By Leika Kihara and Takahiko Wada
TOKYO (Reuters) – Core inflation in Japan’s capital slowed for the second straight month in December as cost-push price pressures continued to ease, data showed on Tuesday, taking some pressure off the central bank to rush into exiting ultra-loose monetary policy.
The Tokyo inflation data, closely watched as a leading indicator of nationwide price trends, is among key factors the Bank of Japan (BOJ) will scrutinise at the next policy-setting meeting on Jan. 22-23.
Separate data showed household spending fell for the ninth straight month in November, underscoring the fragile nature of Japan’s economy that may also keep the BOJ cautious about phasing out its massive stimulus too soon.
Tokyo’s core consumer price index (CPI), which excludes volatile fresh food but includes fuel costs, rose 2.1% in December from a year earlier, government data showed, matching a median market forecast. It followed a 2.3% rise in November and matched a low hit in June 2022.
The so-called “core core” index that strips away both fresh food and fuel prices – closely watched by the BOJ as a gauge of broader price trends – rose 3.5% in December after a 3.6% gain in November, the data showed.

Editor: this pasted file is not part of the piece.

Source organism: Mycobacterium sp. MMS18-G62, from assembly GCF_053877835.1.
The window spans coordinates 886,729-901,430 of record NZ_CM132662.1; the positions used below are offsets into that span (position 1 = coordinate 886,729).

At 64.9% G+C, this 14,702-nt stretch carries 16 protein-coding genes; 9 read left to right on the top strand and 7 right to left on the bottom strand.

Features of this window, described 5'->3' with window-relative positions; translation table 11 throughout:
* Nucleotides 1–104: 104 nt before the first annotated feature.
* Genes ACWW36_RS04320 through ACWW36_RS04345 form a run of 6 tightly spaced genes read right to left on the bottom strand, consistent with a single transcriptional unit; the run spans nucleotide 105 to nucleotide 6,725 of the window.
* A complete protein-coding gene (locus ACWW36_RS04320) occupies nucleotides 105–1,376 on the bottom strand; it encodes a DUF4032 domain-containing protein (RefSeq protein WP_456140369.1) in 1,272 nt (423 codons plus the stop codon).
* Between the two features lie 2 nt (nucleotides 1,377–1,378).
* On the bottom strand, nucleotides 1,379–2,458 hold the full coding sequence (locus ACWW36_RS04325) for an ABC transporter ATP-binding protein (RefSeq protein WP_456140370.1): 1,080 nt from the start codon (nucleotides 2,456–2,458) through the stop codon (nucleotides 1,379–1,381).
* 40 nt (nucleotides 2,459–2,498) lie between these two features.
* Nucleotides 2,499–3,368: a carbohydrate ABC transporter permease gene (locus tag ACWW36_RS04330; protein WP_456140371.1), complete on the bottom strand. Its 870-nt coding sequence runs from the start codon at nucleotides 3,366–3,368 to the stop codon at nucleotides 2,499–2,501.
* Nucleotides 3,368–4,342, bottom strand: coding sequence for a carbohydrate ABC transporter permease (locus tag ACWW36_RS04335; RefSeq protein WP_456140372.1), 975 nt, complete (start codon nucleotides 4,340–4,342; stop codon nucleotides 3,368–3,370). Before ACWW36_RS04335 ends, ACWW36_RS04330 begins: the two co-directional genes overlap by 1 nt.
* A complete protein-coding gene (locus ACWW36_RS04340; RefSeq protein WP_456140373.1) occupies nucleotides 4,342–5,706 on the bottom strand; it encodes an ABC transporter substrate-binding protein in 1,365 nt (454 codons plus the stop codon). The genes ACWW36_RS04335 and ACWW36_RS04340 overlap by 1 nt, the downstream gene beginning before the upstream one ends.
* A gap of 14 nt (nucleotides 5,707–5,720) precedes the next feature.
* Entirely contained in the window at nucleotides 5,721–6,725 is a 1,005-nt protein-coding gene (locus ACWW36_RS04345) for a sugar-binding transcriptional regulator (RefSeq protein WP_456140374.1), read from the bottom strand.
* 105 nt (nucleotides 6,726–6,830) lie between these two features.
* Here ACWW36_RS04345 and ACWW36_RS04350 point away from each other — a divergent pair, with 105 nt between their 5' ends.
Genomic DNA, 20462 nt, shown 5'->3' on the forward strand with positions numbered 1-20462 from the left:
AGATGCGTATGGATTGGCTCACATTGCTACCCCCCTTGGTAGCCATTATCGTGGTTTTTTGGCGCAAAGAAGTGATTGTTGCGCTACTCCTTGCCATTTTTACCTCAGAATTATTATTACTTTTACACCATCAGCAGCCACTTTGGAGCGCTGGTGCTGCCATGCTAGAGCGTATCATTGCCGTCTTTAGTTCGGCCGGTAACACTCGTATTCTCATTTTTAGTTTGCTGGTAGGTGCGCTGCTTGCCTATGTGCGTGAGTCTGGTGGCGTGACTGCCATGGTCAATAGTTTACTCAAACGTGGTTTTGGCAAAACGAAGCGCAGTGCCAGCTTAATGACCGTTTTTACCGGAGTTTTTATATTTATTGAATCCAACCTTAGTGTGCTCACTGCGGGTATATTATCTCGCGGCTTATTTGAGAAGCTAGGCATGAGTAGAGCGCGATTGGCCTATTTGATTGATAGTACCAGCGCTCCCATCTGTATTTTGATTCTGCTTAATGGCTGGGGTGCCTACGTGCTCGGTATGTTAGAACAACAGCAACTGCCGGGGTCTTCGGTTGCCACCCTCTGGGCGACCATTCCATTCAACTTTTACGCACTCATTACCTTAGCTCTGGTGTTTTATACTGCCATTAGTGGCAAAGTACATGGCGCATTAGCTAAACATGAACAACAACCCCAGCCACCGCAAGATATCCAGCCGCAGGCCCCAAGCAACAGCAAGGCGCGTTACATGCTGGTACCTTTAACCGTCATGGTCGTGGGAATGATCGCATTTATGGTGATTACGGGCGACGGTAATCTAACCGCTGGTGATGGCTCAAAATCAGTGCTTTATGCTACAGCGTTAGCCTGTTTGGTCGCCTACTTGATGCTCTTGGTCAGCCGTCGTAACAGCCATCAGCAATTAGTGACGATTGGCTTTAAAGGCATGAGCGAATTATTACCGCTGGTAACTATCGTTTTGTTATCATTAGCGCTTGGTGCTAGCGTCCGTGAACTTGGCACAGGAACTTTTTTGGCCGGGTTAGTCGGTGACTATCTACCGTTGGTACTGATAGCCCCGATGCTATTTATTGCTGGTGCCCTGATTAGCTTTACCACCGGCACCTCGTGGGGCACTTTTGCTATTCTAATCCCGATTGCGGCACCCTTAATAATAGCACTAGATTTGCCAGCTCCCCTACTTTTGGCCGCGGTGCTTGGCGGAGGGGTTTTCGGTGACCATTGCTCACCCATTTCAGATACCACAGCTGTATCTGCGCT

“Companies are probably keen to keep raising prices but the pace of hikes appears to be slowing,” said Yoshiki Shinke, senior executive economist at Da-ichi Life Research Institute.
“The hurdle for achieving sustained 2% inflation in Japan is high,” he said, adding that he expects the nationwide core consumer inflation rate to fall below the BOJ’s 2% target late this year through early next year.
Energy prices fell 18.8% in December from a year earlier, more than a 16.7% drop in November, due to government subsidies and the base effect of last year’s spike, the data showed.
The rise in food prices also slowed to 6.0% in December from 6.4% in November in a sign that cost-push pressures were dissipating.
With inflation having exceeded the BOJ’s 2% inflation target for more than a year, many market players expect the bank to start phasing out its massive stimulus some time this year.
BOJ Governor Kazuo Ueda has stressed the need to keep policy ultra-loose until recent cost-push inflation is replaced by a demand-driven increase in prices backed by solid wage gains.
Market players trimmed back bets of a January policy shift after a strong earthquake that hit western Japan last week and Ueda’s comments in a recent interview that he was in no rush to unwind ultra-loose monetary settings.
The BOJ’s quarterly meeting of regional branch managers on Thursday could offer clues on how convinced policymakers have become over prospects of sustained and broad-based wage gains, some analysts said.
The BOJ remains a dovish outlier among global peers, having maintained ultra-loose policy even as central banks elsewhere have raised interest rates aggressively and kept them elevated to fend off inflation risks.
(Reporting by Leika Kihara and Tahiko Wada; Editing by Jamie Freed and Christopher Cushing)